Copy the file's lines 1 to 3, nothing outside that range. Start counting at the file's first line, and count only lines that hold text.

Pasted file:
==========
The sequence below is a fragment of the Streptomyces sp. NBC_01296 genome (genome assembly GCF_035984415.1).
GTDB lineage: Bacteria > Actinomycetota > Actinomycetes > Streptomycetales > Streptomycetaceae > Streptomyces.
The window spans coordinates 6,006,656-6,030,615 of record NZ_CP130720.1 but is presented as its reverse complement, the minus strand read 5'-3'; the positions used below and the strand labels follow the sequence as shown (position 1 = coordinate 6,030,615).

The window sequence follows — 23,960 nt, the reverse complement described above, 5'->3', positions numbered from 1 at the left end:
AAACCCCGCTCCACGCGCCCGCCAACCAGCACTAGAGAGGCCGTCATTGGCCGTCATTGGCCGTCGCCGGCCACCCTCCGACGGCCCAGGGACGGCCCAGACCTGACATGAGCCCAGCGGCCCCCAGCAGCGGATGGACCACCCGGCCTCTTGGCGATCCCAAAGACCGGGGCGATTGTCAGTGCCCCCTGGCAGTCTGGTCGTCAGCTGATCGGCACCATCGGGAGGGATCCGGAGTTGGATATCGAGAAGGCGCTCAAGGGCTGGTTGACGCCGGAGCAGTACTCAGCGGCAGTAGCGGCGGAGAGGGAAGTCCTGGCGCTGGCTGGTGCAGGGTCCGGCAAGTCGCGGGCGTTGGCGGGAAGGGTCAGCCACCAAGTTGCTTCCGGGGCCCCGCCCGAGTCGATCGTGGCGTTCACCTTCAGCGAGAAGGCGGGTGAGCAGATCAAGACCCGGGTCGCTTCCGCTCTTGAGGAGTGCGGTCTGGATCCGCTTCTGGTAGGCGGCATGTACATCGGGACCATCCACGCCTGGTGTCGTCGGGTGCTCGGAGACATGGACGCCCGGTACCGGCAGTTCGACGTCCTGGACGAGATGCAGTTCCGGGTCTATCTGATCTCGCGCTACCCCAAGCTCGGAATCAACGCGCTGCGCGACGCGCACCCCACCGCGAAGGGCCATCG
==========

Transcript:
The sequence below is a fragment of the Streptomyces sp. NBC_01296 genome (genome assembly GCF_035984415.1).
GTDB lineage: Bacteria > Actinomycetota > Actinomycetes > Streptomycetales > Streptomycetaceae > Streptomyces.
The window spans coordinates 6,006,656-6,030,615 of record NZ_CP130720.1 but is presented as its reverse complement, the minus strand read 5'-3'; the positions used below and the strand labels follow the sequence as shown (position 1 = coordinate 6,030,615).